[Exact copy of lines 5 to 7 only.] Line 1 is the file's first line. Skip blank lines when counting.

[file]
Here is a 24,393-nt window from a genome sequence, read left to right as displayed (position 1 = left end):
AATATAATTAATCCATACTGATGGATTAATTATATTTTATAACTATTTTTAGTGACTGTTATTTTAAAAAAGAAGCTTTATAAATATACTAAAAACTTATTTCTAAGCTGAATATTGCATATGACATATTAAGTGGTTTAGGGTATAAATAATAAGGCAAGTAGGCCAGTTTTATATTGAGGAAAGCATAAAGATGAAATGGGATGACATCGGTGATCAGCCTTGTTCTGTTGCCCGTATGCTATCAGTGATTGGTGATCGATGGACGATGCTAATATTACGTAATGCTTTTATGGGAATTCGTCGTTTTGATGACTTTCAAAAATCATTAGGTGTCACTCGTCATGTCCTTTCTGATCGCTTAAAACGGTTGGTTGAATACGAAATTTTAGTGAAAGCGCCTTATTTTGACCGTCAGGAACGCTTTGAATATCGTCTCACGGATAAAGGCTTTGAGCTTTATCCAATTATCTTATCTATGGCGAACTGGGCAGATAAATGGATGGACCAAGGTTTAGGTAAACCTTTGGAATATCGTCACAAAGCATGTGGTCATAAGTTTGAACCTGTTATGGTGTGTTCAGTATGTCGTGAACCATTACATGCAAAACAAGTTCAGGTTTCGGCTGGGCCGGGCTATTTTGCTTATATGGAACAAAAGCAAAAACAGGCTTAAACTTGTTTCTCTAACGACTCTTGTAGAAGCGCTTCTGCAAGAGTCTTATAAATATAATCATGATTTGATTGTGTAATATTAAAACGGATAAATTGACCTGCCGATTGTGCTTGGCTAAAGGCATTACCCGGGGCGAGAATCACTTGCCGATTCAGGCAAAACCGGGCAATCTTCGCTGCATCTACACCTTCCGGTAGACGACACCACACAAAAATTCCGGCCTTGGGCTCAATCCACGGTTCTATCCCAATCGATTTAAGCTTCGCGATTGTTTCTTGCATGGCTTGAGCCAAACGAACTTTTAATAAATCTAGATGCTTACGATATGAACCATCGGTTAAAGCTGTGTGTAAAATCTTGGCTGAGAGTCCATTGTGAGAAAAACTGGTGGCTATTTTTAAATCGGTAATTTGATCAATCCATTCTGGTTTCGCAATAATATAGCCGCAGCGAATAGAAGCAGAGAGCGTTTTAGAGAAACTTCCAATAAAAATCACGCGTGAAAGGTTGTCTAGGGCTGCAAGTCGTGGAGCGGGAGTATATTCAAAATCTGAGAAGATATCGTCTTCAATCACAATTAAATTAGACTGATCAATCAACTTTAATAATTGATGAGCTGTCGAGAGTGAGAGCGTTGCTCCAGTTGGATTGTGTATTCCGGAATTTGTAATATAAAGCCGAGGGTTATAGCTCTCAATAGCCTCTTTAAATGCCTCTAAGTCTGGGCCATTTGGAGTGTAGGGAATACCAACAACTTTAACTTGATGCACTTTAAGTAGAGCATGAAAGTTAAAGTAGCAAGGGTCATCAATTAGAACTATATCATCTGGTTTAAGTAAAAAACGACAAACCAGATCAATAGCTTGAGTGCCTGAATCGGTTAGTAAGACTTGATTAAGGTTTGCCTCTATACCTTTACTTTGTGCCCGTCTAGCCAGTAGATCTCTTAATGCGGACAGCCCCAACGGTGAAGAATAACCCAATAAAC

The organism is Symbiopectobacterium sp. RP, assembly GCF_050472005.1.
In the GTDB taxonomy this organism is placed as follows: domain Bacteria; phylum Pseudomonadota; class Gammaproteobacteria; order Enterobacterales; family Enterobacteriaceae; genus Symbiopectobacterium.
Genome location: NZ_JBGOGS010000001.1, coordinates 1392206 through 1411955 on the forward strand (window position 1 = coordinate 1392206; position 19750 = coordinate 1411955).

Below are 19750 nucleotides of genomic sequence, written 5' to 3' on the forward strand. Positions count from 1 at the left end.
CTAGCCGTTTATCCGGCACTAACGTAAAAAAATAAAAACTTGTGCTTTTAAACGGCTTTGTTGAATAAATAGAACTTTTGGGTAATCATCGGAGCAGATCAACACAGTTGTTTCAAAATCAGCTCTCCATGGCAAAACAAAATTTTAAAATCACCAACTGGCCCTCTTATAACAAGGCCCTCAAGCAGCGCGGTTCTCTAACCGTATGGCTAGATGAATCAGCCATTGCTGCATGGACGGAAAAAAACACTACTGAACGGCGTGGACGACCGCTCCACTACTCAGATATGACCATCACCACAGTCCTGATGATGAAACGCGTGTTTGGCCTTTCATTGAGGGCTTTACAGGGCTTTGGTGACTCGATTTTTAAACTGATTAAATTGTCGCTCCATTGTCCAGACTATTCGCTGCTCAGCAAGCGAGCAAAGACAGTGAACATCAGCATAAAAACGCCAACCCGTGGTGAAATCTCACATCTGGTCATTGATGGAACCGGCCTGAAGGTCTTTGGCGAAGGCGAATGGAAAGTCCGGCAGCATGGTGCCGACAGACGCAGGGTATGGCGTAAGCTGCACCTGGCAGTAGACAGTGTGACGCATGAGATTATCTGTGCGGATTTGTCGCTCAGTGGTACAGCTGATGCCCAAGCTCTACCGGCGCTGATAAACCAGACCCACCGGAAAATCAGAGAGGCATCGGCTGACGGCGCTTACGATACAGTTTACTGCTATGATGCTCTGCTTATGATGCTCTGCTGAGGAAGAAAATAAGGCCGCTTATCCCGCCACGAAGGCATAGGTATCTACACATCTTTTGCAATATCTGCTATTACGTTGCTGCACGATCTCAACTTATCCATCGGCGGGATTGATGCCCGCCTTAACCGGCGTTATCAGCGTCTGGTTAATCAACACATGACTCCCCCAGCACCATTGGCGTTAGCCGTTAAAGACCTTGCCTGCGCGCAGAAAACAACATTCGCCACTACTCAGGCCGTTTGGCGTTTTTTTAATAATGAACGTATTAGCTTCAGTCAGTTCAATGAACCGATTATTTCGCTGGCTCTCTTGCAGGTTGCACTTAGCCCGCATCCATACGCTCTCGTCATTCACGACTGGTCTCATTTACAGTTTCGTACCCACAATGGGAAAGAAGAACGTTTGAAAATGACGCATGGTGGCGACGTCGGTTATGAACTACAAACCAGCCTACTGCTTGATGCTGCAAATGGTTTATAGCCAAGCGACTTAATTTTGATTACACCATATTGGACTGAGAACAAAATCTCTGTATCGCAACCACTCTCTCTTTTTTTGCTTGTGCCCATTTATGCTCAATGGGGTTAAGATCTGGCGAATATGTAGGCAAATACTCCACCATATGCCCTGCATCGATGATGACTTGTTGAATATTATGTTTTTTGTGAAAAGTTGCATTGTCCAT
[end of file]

Genome location: NZ_JBGOGS010000001.1, coordinates 1392206 through 1411955 on the forward strand (window position 1 = coordinate 1392206; position 19750 = coordinate 1411955).

Below are 19750 nucleotides of genomic sequence, written 5' to 3' on the forward strand. Positions count from 1 at the left end.
CTAGCCGTTTATCCGGCACTAACGTAAAAAAATAAAAACTTGTGCTTTTAAACGGCTTTGTTGAATAAATAGAACTTTTGGGTAATCATCGGAGCAGATCAACACAGTTGTTTCAAAATCAGCTCTCCATGGCAAAACAAAATTTTAAAATCACCAACTGGCCCTCTTATAACAAGGCCCTCAAGCAGCGCGGTTCTCTAACCGTATGGCTAGATGAATCAGCCATTGCTGCATGGACGGAAAAAAACACTACTGAACGGCGTGGACGACCGCTCCACTACTCAGATATGACCATCACCACAGTCCTGATGATGAAACGCGTGTTTGGCCTTTCATTGAGGGCTTTACAGGGCTTTGGTGACTCGATTTTTAAACTGATTAAATTGTCGCTCCATTGTCCAGACTATTCGCTGCTCAGCAAGCGAGCAAAGACAGTGAACATCAGCATAAAAACGCCAACCCGTGGTGAAATCTCACATCTGGTCATTGATGGAACCGGCCTGAAGGTCTTTGGCGAAGGCGAATGGAAAGTCCGGCAGCATGGTGCCGACAGACGCAGGGTATGGCGTAAGCTGCACCTGGCAGTAGACAGTGTGACGCATGAGATTATCTGTGCGGATTTGTCGCTCAGTGGTACAGCTGATGCCCAAGCTCTACCGGCGCTGATAAACCAGACCCACCGGAAAATCAGAGAGGCATCGGCTGACGGCGCTTACGATACAGTTTACTGCTATGATGCTCTGCTTATGATGCTCTGCTGAGGAAGAAAATAAGGCCGCTTATCCCGCCACGAAGGCATAGGTATCTACACATCTTTTGCAATATCTGCTATTACGTTGCTGCACGATCTCAACTTATCCATCGGCGGGATTGATGCCCGCCTTAACCGGCGTTATCAGCGTCTGGTTAATCAACACATGACTCCCCCAGCACCATTGGCGTTAGCCGTTAAAGACCTTGCCTGCGCGCAGAAAACAACATTCGCCACTACTCAGGCCGTTTGGCGTTTTTTTAATAATGAACGTATTAGCTTCAGTCAGTTCAATGAACCGATTATTTCGCTGGCTCTCTTGCAGGTTGCACTTAGCCCGCATCCATACGCTCTCGTCATTCACGACTGGTCTCATTTACAGTTTCGTACCCACAATGGGAAAGAAGAACGTTTGAAAATGACGCATGGTGGCGACGTCGGTTATGAACTACAAACCAGCCTACTGCTTGATGCTGCAAATGGTTTATAGCCAAGCGACTTAATTTTGATTACACCATATTGGACTGAGAACAAAATCTCTGTATCGCAACCACTCTCTCTTTTTTTGCTTGTGCCCATTTATGCTCAATGGGGTTAAGATCTGGCGAATATGTAGGCAAATACTCCACCATATGCCCTGCATCGATGATGACTTGTTGAATATTATGTTTTTTGTGAAAAGTTGCATTGTCCAT